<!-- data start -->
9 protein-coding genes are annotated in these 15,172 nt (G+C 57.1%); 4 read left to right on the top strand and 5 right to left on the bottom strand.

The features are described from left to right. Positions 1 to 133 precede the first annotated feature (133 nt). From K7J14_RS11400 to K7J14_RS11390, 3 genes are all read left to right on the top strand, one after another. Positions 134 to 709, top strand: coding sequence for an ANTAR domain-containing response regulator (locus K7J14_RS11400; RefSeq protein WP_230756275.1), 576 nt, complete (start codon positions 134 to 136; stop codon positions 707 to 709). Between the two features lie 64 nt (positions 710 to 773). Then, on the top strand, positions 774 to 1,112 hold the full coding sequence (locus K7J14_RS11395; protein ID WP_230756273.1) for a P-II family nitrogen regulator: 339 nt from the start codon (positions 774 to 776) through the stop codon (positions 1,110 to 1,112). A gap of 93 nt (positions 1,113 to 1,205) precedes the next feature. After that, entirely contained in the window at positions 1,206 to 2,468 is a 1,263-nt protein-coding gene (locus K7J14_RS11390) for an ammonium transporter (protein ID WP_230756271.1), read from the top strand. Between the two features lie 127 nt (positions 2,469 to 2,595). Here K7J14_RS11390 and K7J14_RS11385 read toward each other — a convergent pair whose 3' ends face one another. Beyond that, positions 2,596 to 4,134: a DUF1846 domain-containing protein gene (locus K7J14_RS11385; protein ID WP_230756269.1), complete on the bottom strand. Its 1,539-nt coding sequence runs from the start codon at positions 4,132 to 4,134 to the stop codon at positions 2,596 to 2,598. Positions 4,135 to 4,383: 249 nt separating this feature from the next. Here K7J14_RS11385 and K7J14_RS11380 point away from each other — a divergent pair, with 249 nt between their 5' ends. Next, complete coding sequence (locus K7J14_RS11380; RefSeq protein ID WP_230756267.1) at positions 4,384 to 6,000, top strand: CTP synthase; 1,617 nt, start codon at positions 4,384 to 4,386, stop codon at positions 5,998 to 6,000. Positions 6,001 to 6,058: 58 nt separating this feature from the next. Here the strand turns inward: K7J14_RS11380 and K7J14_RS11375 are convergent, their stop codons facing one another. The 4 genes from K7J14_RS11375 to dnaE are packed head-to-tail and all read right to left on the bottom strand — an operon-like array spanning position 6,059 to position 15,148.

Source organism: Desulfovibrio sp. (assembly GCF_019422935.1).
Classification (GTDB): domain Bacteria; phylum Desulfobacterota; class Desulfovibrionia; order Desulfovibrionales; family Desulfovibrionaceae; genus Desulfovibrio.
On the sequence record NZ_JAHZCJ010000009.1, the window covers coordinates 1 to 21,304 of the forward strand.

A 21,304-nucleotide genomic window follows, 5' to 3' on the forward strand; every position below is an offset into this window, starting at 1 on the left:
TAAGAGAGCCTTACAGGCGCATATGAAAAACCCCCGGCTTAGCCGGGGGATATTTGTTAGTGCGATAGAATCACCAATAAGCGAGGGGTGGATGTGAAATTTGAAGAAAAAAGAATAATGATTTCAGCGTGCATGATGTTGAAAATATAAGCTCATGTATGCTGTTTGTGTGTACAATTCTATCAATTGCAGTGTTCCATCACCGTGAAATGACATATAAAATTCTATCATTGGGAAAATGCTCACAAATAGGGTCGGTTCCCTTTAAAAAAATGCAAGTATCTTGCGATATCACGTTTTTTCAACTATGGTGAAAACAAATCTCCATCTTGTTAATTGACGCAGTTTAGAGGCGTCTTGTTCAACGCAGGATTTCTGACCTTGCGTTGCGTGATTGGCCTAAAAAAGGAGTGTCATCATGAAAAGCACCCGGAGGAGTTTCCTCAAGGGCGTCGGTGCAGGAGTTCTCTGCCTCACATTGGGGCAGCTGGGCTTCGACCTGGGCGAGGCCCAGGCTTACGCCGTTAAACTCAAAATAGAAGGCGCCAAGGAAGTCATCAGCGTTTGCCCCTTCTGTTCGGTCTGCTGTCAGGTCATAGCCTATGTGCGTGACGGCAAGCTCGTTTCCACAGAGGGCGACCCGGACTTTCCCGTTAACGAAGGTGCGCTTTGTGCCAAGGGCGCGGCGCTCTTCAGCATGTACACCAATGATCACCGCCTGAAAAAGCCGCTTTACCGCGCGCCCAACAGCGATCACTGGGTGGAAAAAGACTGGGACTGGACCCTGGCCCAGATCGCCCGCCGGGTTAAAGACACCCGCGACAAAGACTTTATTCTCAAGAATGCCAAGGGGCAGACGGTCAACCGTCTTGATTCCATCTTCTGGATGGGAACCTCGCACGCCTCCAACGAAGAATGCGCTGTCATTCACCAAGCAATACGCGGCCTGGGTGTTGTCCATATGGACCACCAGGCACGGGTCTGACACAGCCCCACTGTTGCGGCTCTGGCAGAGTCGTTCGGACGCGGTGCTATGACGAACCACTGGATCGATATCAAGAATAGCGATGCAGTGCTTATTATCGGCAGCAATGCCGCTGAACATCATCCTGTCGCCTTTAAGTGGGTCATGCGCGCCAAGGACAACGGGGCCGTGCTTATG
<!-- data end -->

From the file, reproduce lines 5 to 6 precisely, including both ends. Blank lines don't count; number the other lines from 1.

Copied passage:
On the sequence record NZ_JAHZCJ010000009.1, the window covers coordinates 1 to 21,304 of the forward strand.

A 21,304-nucleotide genomic window follows, 5' to 3' on the forward strand; every position below is an offset into this window, starting at 1 on the left: